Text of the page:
Though podcasting has emerged as a home for conspiracy theorists looking for a way to escape moderation on social media platforms, there’s also a growing body of podcasts that are fighting disinformation by dismantling falsehoods and explaining how to avoid being fooled by it in the first place.
Here are some of the best podcast series and individual episodes about conspiracy theories and disinformation that provide high-quality, accurate information, plus some witty banter, on debunking the deception.
The New York Times created “The Rabbit Hole” to talk about the internet’s influence on us. The episodes so far have touched upon YouTube, conspiracy theories, online celebrities and QAnon. NYT columnist and reporter Kevin Roose told Fast Company that he created the podcast hoping listeners will learn that with the internet, “We have choices, and we can shape this thing. In fact, it’s imperative we do shape this thing, because it’s going to shape us if we don’t.”
Wading into the dubious world of QAnon to understand it can almost be as dangerous as entering into it willingly. The “QAnon Anonymous” podcast researches and distills the latest info on this alt-right conspiracy theory movement and puts all the debunking together for you in tidy audio episodes.
‘The Conspiracy Skeptic’
“The Conspiracy Skeptic” podcast has been around for 13 years and covers a big range of conspiracy theories, old and new. It taps into other podcasts to have their hosts weigh in on everything from Freemasons to JFK. The host, Karl Mamer, is a Canadian, so you get his non-American outlook on some of these very American myths.
“American Hysteria” is a podcast that focuses on how people in the U.S. get so riled up about everything from video game conspiracies to the origins of charismatic leaders. Podcast host Chelsey Weber-Smith also weaves in her own history of being a conspiracy theorist who is now a “flexible skeptical.”
‘You’re Wrong About’
Journalists Michael Hobbes and Sarah Marshall debunk and clear up misconceptions on a range of topics in the podcast “You’re Wrong About.” Recent episodes related to disinformation and conspiracy theories include “The Anti-Vaccine Movement,” “Losing Relatives to Fox News” and “Wayfair and Human Trafficking Statistics.”
‘Behind the Bastards’
Digging deep into the history of “bad guys” throughout history, “Behind the Bastards” dedicates each episode (and sometimes more than one episode) to infamous and controversial figures, groups and movements. Belarus’ dictator, Jeffrey Epstein and the man who created the lobotomy are all covered, as are Waldorf schools and recent events, like the 2020 Portland uprisings, and a plethora of people wrapped up in conspiracy theories.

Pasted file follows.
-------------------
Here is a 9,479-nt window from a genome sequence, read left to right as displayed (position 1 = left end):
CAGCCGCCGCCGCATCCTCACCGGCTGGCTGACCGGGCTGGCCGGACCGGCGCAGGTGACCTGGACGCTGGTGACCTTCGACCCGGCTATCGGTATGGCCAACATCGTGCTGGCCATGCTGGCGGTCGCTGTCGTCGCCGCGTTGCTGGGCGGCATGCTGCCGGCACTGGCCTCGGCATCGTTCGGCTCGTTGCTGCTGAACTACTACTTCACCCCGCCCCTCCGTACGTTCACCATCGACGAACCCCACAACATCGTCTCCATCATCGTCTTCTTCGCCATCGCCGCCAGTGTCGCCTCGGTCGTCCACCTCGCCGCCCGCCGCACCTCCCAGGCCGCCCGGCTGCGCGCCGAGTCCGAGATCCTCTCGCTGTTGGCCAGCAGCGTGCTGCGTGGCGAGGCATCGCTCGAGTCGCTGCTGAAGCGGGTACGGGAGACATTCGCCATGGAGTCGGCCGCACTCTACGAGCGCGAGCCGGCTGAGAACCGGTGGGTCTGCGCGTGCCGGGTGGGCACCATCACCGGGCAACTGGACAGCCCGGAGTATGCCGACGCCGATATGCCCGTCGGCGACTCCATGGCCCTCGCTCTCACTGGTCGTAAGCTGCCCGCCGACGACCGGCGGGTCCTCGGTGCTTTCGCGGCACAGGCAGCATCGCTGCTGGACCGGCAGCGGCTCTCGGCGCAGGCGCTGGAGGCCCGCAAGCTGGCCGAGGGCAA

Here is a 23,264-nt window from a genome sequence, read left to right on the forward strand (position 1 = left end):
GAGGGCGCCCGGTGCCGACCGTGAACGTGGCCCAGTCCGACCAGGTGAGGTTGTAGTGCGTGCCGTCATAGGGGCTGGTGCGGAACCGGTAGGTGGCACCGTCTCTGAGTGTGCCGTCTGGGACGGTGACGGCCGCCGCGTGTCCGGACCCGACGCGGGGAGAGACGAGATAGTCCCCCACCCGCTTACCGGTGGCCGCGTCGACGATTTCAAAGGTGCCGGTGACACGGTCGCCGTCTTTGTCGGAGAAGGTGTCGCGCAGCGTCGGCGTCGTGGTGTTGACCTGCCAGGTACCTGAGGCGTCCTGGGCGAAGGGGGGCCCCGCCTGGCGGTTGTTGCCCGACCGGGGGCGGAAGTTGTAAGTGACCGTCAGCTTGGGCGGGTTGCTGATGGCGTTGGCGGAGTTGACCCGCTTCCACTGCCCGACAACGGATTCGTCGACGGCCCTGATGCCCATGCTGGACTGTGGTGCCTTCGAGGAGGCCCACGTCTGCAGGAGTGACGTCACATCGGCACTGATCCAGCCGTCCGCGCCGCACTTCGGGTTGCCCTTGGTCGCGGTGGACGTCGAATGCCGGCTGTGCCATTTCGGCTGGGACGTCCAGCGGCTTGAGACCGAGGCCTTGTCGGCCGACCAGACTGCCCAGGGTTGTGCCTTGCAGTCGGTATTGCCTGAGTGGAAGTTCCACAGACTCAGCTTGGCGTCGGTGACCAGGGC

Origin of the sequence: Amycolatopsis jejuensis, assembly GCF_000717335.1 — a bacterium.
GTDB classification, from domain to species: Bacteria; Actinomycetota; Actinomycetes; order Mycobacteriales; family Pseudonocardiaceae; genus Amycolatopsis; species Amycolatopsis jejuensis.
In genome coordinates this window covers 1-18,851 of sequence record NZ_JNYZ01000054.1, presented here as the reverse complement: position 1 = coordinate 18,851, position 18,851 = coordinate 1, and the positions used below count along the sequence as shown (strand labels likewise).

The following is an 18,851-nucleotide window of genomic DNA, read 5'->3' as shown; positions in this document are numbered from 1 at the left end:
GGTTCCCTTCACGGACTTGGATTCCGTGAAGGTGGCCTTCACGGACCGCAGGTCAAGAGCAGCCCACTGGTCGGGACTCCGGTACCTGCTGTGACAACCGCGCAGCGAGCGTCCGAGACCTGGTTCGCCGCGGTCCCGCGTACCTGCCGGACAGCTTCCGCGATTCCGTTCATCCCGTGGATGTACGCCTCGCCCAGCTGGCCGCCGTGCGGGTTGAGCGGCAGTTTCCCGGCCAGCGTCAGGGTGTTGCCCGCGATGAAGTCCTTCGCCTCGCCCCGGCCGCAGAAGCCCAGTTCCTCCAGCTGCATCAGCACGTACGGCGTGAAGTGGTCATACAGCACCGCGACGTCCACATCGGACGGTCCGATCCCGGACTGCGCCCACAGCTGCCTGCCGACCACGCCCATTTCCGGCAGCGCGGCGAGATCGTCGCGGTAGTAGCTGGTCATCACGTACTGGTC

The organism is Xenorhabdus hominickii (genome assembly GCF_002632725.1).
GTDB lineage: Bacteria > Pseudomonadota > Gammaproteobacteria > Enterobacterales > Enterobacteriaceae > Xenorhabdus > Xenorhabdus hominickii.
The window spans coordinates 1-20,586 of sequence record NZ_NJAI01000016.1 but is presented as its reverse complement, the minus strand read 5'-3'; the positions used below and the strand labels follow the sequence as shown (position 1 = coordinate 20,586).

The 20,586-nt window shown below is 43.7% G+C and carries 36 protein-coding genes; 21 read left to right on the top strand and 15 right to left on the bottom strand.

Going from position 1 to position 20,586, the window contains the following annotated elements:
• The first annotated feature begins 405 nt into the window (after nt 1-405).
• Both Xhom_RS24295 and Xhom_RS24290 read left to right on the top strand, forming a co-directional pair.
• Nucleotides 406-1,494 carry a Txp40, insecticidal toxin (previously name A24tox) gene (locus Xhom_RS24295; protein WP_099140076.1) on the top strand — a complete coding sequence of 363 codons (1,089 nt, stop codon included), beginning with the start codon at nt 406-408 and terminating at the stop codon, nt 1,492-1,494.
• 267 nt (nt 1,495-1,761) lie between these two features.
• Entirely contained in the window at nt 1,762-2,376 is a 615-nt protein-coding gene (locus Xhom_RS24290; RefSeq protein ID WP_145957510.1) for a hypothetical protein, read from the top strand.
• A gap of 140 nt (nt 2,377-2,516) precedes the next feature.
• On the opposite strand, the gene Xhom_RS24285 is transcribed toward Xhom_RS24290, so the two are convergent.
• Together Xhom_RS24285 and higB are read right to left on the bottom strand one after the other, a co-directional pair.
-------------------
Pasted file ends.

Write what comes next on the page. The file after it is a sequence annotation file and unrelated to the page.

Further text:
“Science Vs” is a Gimlet podcast that uses fact-checking and scientific knowledge to look at things like astrology, CBD and CIA myths. Most recently they’ve delved into fact vs. fiction with the coronavirus, vaccines and related COVID-19 conspiracy theories.
‘There Are No Girls on the Internet’: Disinformed Series
The “There Are No Girls on the Internet” podcast aims to tell the stories of marginalized voices in the internet era. Its “Disinformed” series-within-a-series started after the U.S. Capitol riots and looks at all the bad information out there using the perspective of minority experts.
‘The Anthill’: Expert Guide to Conspiracy Theories
The “Expert Guide to Conspiracy Theories,” a six-part series within The Conversation’s “The Anthill” podcast, is frequently cited as a thorough guide into disinformation. Mashable calls it “your best one-stop-shop” on this topic, using a slew of interviews with academics and experts on conspiracy theories to look at where they originated, how they spread and where they are most effective.
National Public Radio’s “Throughline” podcast tags itself as a way to “go back in time to understand the present.” It’s May 21, 2020, episode entitled “Conspiracy” spends 42 minutes diving into the origins of conspiracy theories in American history. “Throughline” co-host Ramtin Arablouei picked this episode as a must-listen from the show, saying, “it humbles us and allows us to really understand that all of us are susceptible to the conspiracy-like thinking or believing misinformation.”